Portugal publishes more than 4,000 new COVID cases as hopes of a solid recovery fade


Restaurant staff carry chairs, on the day the Portuguese government imposed stricter rules in an attempt to bring a wave of coronavirus disease (COVID-19) cases under control, in Porto, Portugal on July 10, 2021. REUTERS / Violeta Santos Moura

LISBON, July 14 (Reuters) – Portugal on Wednesday reported more than 4,000 daily cases of the coronavirus for the first time since February, official data showed, as hopes of a robust economic recovery led by tourism fade in the midst of an outbreak of infections.

The number of cases has risen steadily in recent weeks, returning to levels last seen when the country was under strict lockdown.

The 4,153 infections on Wednesday bring the total to 916,559 cases since the start of the pandemic. Daily deaths remain well below February levels, with new cases mostly reported in younger and unvaccinated people.

To deal with the outbreak, authorities are gradually imposing stricter measures, such as a nighttime curfew. The roll-out of vaccination has also been accelerated. Read more

Most of the new cases are of the more contagious Delta variant, accounting for 100% of infections in the Lisbon region and in the sunny southern Algarve region, which is quieter than usual due to the lack of tourists.

The tourism sector contributed around 15% of GDP before the pandemic hit, but it almost completely collapsed last year. Now, with the rapid spread of the Delta variant and new restrictions, companies are struggling to save the summer season.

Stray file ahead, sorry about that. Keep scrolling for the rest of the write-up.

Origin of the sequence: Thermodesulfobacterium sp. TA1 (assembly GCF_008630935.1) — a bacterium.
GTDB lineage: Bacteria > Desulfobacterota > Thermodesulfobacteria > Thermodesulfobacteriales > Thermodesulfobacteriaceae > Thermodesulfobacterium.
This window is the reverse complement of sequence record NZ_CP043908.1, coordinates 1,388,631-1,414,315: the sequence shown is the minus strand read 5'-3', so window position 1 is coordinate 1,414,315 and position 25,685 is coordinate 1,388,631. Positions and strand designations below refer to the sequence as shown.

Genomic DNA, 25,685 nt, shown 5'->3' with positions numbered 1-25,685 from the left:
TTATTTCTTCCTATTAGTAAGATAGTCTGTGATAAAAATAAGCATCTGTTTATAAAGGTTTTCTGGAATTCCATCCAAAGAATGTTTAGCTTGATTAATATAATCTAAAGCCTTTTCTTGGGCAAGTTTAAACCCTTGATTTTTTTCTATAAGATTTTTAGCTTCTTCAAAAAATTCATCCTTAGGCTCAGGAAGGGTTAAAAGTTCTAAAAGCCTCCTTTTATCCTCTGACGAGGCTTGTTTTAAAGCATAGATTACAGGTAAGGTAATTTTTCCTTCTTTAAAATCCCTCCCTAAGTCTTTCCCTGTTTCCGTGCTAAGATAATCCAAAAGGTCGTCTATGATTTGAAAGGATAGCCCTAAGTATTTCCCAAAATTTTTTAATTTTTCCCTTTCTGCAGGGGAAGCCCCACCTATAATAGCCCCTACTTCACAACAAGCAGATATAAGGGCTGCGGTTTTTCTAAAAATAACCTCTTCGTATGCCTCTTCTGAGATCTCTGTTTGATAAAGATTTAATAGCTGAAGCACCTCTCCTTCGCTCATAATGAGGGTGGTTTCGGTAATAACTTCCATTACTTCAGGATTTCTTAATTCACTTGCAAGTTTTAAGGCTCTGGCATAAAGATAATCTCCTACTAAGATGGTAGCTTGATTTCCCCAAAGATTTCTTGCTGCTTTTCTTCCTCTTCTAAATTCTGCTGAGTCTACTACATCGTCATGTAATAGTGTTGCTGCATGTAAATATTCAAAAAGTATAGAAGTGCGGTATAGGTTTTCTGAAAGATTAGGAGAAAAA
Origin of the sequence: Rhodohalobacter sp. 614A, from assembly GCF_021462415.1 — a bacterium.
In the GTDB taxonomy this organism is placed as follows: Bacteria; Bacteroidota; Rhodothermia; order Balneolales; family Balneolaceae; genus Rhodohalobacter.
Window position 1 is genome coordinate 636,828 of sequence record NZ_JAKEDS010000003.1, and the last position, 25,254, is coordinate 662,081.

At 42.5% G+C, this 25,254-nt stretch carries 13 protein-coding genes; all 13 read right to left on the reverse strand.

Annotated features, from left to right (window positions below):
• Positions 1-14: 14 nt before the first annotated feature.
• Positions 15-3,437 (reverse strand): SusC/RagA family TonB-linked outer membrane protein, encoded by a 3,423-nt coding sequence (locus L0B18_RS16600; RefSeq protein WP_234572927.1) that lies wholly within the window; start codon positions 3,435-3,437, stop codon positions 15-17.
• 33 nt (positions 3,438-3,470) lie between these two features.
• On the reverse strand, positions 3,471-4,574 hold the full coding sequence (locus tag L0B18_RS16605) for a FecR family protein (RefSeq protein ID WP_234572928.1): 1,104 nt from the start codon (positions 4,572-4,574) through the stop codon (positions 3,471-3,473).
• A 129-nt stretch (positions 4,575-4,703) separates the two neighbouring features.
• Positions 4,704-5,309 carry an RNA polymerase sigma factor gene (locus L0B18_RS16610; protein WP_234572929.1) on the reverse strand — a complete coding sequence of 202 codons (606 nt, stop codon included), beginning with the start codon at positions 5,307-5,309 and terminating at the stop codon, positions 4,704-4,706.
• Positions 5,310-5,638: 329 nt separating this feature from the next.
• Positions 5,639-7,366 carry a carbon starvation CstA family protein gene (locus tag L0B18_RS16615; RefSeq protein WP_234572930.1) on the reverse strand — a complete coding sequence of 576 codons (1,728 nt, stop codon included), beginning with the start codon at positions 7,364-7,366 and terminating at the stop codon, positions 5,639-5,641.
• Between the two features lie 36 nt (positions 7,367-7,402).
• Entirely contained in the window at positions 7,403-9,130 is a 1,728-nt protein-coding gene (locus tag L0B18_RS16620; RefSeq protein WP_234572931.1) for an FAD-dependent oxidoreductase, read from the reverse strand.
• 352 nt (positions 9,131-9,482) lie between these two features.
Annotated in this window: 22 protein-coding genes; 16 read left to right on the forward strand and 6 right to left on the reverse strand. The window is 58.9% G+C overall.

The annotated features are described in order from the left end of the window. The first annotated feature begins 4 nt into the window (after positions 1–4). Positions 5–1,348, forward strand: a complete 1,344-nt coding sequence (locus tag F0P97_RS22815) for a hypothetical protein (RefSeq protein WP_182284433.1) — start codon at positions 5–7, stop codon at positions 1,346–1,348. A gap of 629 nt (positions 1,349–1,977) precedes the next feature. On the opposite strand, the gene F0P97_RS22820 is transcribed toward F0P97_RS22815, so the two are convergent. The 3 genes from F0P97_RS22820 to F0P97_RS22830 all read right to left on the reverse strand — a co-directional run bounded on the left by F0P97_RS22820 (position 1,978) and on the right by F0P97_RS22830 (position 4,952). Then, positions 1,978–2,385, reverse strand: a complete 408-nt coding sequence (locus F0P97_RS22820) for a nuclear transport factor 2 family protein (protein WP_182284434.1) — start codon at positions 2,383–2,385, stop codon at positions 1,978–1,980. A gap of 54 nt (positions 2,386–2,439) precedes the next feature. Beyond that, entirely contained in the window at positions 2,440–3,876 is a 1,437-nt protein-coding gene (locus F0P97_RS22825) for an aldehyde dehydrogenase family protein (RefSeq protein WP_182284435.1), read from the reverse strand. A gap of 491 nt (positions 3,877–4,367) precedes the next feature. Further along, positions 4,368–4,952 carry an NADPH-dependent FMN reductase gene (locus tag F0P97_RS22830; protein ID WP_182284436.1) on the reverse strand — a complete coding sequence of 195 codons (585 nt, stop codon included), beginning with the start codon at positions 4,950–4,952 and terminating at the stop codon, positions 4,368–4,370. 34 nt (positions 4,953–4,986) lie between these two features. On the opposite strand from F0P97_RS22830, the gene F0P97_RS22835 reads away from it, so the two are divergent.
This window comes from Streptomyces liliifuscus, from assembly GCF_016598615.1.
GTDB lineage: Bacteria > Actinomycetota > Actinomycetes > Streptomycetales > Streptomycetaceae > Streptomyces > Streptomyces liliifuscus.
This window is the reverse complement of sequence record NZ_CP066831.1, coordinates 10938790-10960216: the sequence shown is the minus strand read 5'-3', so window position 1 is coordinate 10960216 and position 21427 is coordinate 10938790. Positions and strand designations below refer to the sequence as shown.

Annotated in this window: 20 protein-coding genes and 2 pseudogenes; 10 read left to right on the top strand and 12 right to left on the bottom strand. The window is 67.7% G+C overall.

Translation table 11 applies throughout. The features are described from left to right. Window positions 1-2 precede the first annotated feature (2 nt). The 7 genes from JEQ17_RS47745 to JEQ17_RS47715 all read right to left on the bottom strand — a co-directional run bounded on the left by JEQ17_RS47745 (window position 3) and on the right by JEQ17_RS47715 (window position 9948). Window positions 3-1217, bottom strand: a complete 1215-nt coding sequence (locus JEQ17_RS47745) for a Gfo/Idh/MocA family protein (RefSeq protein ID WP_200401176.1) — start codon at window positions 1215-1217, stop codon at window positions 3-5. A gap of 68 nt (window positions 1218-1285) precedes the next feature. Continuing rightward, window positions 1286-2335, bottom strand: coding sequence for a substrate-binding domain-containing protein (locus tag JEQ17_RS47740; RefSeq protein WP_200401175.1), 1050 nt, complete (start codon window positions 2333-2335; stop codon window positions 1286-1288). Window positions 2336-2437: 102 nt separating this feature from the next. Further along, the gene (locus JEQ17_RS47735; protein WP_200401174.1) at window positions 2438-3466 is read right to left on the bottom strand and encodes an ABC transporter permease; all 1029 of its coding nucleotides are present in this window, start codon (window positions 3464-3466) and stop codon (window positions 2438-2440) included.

People must present a negative test, vaccination certificate or proof of recovery to stay at hotels. The same rule applies to restaurants in risk areas on Friday evenings and on weekends.

The measures have been criticized by hoteliers and restaurateurs in difficulty. Economy Minister Pedro Siza Vieira admitted that the rules had led to “a new suffocation” of the sector.

Vieira said he would rather “bear the political costs of these negative reactions” than not allow restaurants and other businesses to operate.

The Portuguese economy shrank 7.6% in 2020, its biggest annual decline since 1936. In the first quarter of 2021, it contracted by 3.3% but the government hoped it would resume growth in the third quarter. trimester.

But earlier Wednesday Siza Vieira told a parliamentary committee that although the government has “strong prospects for the third quarter”, the recovery would now be “more moderate”.

Reporting by Sergio Gonçalves and Catarina Demony; Editing by Catarina Demony and Nick Macfie

Our Standards: Thomson Reuters Trust Principles.


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